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NICE U-Turn on Boehringer oncology drug

England’s drug price watchdog now recommends Vargatef for lung cancer after price cut

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After initially rejecting Boehringer Ingelheim's new lung cancer drug Vargatef NICE is now backing the treatment as being cost-effective. 

Following a review by NICE and a deal from Boehringer, new final guidance released this week sees the watchdog now recommending Vargatef (nintedanib).

Specifically, the drug will be paid for, in combination with the chemotherapy agent docetaxel, for patients with locally advanced metastatic or locally recurrent non-small cell lung cancer (NSCLC) of adenocarcinoma histology.

The treatment had been deemed too expensive for NICE during its earlier appraisal in December last year, given that it costs £2,151 for a 30-day pack of pills. 

But Boehringer submitted new analyses of clinical trial data and, perhaps more importantly, a confidential patient access scheme, which lowers the overall cost of the treatment to the NHS.

Dr Mehdi Shahidi, medical head of solid tumour oncology at Boehringer, said: “We are delighted with this announcement from NICE which represents an important milestone in the effort to extend survival for patients with adenocarcinoma of the lung following initial treatment with chemotherapy. The survival advantage demonstrated by Vargatef in combination with docetaxel, has been shown with a predictable and generally manageable safety profile.”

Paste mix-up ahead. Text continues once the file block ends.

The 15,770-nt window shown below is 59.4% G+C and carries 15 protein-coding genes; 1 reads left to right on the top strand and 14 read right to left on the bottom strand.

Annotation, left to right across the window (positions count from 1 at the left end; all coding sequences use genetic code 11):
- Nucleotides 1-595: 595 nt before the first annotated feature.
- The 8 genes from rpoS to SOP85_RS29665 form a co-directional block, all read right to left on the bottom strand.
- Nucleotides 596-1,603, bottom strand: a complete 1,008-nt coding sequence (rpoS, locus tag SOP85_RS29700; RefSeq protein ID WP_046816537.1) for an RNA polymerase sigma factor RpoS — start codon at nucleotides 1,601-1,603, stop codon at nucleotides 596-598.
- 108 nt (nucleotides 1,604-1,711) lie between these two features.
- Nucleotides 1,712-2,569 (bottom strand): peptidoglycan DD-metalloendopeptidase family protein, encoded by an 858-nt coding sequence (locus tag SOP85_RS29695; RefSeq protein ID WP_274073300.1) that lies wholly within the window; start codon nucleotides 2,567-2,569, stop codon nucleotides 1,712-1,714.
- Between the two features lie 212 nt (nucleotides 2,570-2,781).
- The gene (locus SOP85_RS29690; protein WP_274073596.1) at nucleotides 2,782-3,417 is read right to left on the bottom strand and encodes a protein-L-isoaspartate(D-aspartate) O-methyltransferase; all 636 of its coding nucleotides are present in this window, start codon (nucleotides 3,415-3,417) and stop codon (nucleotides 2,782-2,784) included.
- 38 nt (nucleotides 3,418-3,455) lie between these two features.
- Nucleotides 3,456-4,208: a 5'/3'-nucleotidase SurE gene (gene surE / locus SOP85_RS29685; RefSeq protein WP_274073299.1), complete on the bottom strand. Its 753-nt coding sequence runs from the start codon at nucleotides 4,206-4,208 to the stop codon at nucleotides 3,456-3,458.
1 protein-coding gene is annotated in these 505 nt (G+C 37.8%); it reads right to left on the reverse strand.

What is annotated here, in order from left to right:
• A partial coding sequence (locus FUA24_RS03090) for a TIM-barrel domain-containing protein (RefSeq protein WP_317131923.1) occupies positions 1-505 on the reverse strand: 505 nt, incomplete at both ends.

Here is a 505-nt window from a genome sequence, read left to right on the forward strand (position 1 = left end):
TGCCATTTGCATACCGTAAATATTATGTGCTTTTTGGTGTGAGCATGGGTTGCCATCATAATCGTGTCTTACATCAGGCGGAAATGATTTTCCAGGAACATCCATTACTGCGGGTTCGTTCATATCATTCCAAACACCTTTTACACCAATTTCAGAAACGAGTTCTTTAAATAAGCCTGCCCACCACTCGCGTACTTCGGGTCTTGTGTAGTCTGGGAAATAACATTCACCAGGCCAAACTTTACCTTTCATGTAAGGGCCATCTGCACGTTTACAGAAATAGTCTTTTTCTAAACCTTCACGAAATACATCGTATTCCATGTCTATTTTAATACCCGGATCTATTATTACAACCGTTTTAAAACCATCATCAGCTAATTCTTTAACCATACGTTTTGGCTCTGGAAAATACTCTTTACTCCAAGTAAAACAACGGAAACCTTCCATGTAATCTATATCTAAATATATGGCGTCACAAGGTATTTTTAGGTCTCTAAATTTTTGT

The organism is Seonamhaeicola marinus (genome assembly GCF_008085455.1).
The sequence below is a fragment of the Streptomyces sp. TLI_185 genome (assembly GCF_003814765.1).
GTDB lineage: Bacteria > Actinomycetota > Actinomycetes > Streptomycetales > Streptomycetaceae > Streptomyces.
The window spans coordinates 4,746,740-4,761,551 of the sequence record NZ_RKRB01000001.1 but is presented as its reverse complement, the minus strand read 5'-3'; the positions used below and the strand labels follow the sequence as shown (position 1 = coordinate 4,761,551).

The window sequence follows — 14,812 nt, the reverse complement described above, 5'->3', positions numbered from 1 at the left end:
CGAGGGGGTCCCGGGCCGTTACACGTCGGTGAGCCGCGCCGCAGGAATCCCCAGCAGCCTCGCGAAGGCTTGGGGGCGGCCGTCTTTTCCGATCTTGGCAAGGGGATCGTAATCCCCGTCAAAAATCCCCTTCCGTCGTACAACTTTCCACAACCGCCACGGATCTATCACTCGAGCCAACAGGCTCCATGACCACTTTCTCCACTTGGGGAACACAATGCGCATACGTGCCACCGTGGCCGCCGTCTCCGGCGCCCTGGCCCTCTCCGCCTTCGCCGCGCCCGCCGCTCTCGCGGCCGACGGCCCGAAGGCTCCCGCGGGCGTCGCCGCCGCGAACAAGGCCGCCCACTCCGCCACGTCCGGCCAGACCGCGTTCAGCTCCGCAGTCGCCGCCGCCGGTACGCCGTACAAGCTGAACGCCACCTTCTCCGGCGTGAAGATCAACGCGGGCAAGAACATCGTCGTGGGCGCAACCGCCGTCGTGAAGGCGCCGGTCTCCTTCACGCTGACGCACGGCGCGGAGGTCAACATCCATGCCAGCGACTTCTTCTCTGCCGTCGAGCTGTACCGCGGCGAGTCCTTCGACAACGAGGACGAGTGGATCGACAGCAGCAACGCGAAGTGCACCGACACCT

Nintedanib has also shown potential outside of cancer, recently being recommended for EU approval as a treatment for the rare lung condition idiopathic pulmonary fibrosis (IPF). 

The drug also received US approval in this indication in October under the name Ofev. It has yet to receive a final appraisal from NICE in this condition. 

There are a number of NICE-approved medicines for NSCLC, including AstraZeneca's Iressa (gefitinib) and Roche's Tarceva (erlotinib), which are both targeted EGFR mutation positive treatments. 

Article by
Ben Adams

4th June 2015

From: Healthcare

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